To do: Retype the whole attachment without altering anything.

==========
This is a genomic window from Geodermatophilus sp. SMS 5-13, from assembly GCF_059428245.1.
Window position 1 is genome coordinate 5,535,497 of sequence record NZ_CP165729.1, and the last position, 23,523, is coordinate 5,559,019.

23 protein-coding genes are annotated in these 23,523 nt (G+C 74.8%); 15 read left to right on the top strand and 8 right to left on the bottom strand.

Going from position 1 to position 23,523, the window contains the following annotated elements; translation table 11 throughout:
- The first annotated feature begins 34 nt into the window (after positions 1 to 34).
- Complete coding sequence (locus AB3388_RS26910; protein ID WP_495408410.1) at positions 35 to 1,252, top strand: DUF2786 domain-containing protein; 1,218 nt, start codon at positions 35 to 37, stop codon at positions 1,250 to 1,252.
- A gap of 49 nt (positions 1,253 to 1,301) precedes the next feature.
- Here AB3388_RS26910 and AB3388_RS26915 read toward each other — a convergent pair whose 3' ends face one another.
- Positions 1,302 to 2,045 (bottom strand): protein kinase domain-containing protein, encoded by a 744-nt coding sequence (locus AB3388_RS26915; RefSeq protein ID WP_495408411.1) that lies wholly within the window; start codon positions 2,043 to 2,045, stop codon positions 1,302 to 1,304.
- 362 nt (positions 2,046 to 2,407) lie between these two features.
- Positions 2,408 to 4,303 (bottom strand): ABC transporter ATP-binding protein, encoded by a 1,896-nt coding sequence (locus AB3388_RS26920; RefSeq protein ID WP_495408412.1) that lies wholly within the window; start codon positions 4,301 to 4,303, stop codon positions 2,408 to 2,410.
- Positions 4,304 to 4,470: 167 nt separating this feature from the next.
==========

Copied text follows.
This is a genomic window from Geodermatophilus sp. SMS 5-13, from assembly GCF_059428245.1.
Window position 1 is genome coordinate 5,535,497 of sequence record NZ_CP165729.1, and the last position, 23,523, is coordinate 5,559,019.

23 protein-coding genes are annotated in these 23,523 nt (G+C 74.8%); 15 read left to right on the top strand and 8 right to left on the bottom strand.

Going from position 1 to position 23,523, the window contains the following annotated elements; translation table 11 throughout:
- The first annotated feature begins 34 nt into the window (after positions 1 to 34).
- Complete coding sequence (locus AB3388_RS26910; protein ID WP_495408410.1) at positions 35 to 1,252, top strand: DUF2786 domain-containing protein; 1,218 nt, start codon at positions 35 to 37, stop codon at positions 1,250 to 1,252.
- A gap of 49 nt (positions 1,253 to 1,301) precedes the next feature.
- Here AB3388_RS26910 and AB3388_RS26915 read toward each other — a convergent pair whose 3' ends face one another.
- Positions 1,302 to 2,045 (bottom strand): protein kinase domain-containing protein, encoded by a 744-nt coding sequence (locus AB3388_RS26915; RefSeq protein ID WP_495408411.1) that lies wholly within the window; start codon positions 2,043 to 2,045, stop codon positions 1,302 to 1,304.
- 362 nt (positions 2,046 to 2,407) lie between these two features.
- Positions 2,408 to 4,303 (bottom strand): ABC transporter ATP-binding protein, encoded by a 1,896-nt coding sequence (locus AB3388_RS26920; RefSeq protein ID WP_495408412.1) that lies wholly within the window; start codon positions 4,301 to 4,303, stop codon positions 2,408 to 2,410.
- Positions 4,304 to 4,470: 167 nt separating this feature from the next.